Sen. Mike Enzi of Wyoming, the committee’s ranking Republican, had this to say yesterday:

Taxpayers have spent thousands of dollars training MSHA inspectors to identify serious, life-threatening hazards and uncover malfeasance. Why do we send them around to the safest mines on the planet multiple times a year to write citations for unflushed toilets and trash can lids that are ajar?

Part of the Republican agenda (and the industry agenda) here is to find a way to get Congress to eliminate or at least greatly weaken the requirement that all mines must be periodically inspected. They favor an approach for “focused” inspections, as with OSHA, where some workplaces go without a federal inspection for years.

And of course, the Republicans want to use any chance they can to attack President Obama’s policies on coal, and to deride any new regulations, no matter how urgently their needed.

Sen. Rand Paul, R-Ky., for example, used yesterday’s hearing to argue that MSHA doesn’t need to toughen coal-dust limits in underground mines, because black lung has, over the long-term period, been on the decline. Nobody jumped in to correct Sen. Paul, and point out that black lung has in recent years been on the increase again — or to explain to him that the Congress decided decades ago that MSHA must set the coal-dust limit at a level that would eliminate (not just reduce) black lung disease. The exact language:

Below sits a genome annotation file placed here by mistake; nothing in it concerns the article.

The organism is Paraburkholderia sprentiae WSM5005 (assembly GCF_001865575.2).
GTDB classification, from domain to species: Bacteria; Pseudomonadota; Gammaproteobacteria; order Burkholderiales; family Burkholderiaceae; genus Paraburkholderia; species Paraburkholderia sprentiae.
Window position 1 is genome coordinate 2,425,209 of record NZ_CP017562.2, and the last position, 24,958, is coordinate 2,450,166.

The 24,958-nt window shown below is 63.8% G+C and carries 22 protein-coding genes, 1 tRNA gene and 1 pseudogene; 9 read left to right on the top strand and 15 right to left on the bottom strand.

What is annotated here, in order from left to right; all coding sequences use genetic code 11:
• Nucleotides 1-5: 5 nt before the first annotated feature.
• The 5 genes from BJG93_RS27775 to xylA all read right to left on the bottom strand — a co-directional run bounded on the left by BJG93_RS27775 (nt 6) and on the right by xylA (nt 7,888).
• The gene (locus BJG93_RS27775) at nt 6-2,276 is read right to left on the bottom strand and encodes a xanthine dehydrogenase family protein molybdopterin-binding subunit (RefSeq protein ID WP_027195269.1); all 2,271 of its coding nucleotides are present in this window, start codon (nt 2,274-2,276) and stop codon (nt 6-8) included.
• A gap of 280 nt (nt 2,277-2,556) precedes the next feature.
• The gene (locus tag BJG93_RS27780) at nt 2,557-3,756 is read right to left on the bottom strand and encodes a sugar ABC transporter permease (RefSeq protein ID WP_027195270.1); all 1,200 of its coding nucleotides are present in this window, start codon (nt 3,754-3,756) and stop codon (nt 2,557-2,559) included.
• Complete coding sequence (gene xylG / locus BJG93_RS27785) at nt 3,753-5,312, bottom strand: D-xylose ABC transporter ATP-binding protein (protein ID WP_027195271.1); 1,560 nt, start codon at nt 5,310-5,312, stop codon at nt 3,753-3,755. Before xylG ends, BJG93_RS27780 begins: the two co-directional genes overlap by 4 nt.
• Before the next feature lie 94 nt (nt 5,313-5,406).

Beginning six months after the operative date of this title and from time to time thereafter, the Secretary of Health, Education, and Welfare shall establish, in accordance with the provisions of section 101 of this Act, a schedule reducing the average concentration of respirable dust in the mine atmosphere during each shift to which each miner in the active workings is exposed below the levels established in this section to a level of personal exposure which will prevent new incidences of respiratory disease and the further development of such disease in any person.

Underlying all of this, of course, is also the GOP desire to avoid passage of any new mine safety legislation — and the Democrats belief that such legislation is needed. What is kind of maddening here is that some of the Democrats, when they think about it, have a pretty decent argument to respond to the GOP with.

Committee Chairman Tom Harkin, D-Iowa, said, for example:

Some commentators have suggested that there is a dichotomy in Congress between those who believe that MSHA needs expanded powers, and those who believe that MSHA has all the powers it needs but just isn’t using them effectively. I think that’s exactly the wrong way to look at the issue. The question is not: did or didn’t MSHA have the tools to prevent Upper Big Branch. The question is: what do all of us need to do to prevent the next disaster? I have never believed that either MSHA needs to fix the regulatory process or we need to pass new mine safety legislation. That is a false choice. Instead, we need to both improve the regulatory structure and pass legislation to improve mine safety.

The problem is, none of this really came out in the hearing, mostly because the Democrats didn’t want to pick on Joe Main and the Obama administration.